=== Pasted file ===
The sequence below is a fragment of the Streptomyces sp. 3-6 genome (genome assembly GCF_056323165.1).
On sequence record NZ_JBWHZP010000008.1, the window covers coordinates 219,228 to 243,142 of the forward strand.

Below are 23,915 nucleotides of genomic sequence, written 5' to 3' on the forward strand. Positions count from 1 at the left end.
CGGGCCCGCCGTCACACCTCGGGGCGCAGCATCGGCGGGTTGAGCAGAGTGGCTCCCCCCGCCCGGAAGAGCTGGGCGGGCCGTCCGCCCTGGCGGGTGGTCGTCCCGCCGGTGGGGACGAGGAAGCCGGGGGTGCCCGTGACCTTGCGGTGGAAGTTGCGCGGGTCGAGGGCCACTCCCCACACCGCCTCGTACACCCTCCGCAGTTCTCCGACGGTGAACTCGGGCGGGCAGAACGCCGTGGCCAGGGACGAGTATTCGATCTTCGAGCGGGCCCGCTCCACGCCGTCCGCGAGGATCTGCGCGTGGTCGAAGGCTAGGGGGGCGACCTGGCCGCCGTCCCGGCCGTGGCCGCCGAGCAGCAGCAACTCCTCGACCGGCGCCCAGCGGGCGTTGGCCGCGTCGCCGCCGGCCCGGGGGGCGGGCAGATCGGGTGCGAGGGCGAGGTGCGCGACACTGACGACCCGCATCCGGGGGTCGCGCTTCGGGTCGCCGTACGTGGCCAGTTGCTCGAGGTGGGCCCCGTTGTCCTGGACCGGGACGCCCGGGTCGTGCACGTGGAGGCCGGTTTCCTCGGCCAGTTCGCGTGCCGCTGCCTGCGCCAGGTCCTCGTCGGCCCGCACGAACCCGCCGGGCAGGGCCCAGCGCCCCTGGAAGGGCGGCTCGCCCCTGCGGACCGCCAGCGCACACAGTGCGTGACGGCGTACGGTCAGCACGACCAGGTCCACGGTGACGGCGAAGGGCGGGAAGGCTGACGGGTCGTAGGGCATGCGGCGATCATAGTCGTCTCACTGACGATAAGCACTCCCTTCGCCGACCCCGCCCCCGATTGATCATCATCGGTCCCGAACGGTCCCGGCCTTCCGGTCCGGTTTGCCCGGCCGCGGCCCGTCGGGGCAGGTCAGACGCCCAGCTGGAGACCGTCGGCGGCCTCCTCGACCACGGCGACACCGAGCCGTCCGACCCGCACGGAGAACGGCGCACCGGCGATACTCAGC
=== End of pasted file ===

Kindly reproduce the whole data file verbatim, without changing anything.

The sequence below is a fragment of the Streptomyces sp. 3-6 genome (genome assembly GCF_056323165.1).
On sequence record NZ_JBWHZP010000008.1, the window covers coordinates 219,228 to 243,142 of the forward strand.

Below are 23,915 nucleotides of genomic sequence, written 5' to 3' on the forward strand. Positions count from 1 at the left end.
CGGGCCCGCCGTCACACCTCGGGGCGCAGCATCGGCGGGTTGAGCAGAGTGGCTCCCCCCGCCCGGAAGAGCTGGGCGGGCCGTCCGCCCTGGCGGGTGGTCGTCCCGCCGGTGGGGACGAGGAAGCCGGGGGTGCCCGTGACCTTGCGGTGGAAGTTGCGCGGGTCGAGGGCCACTCCCCACACCGCCTCGTACACCCTCCGCAGTTCTCCGACGGTGAACTCGGGCGGGCAGAACGCCGTGGCCAGGGACGAGTATTCGATCTTCGAGCGGGCCCGCTCCACGCCGTCCGCGAGGATCTGCGCGTGGTCGAAGGCTAGGGGGGCGACCTGGCCGCCGTCCCGGCCGTGGCCGCCGAGCAGCAGCAACTCCTCGACCGGCGCCCAGCGGGCGTTGGCCGCGTCGCCGCCGGCCCGGGGGGCGGGCAGATCGGGTGCGAGGGCGAGGTGCGCGACACTGACGACCCGCATCCGGGGGTCGCGCTTCGGGTCGCCGTACGTGGCCAGTTGCTCGAGGTGGGCCCCGTTGTCCTGGACCGGGACGCCCGGGTCGTGCACGTGGAGGCCGGTTTCCTCGGCCAGTTCGCGTGCCGCTGCCTGCGCCAGGTCCTCGTCGGCCCGCACGAACCCGCCGGGCAGGGCCCAGCGCCCCTGGAAGGGCGGCTCGCCCCTGCGGACCGCCAGCGCACACAGTGCGTGACGGCGTACGGTCAGCACGACCAGGTCCACGGTGACGGCGAAGGGCGGGAAGGCTGACGGGTCGTAGGGCATGCGGCGATCATAGTCGTCTCACTGACGATAAGCACTCCCTTCGCCGACCCCGCCCCCGATTGATCATCATCGGTCCCGAACGGTCCCGGCCTTCCGGTCCGGTTTGCCCGGCCGCGGCCCGTCGGGGCAGGTCAGACGCCCAGCTGGAGACCGTCGGCGGCCTCCTCGACCACGGCGACACCGAGCCGTCCGACCCGCACGGAGAACGGCGCACCGGCGATACTCAGC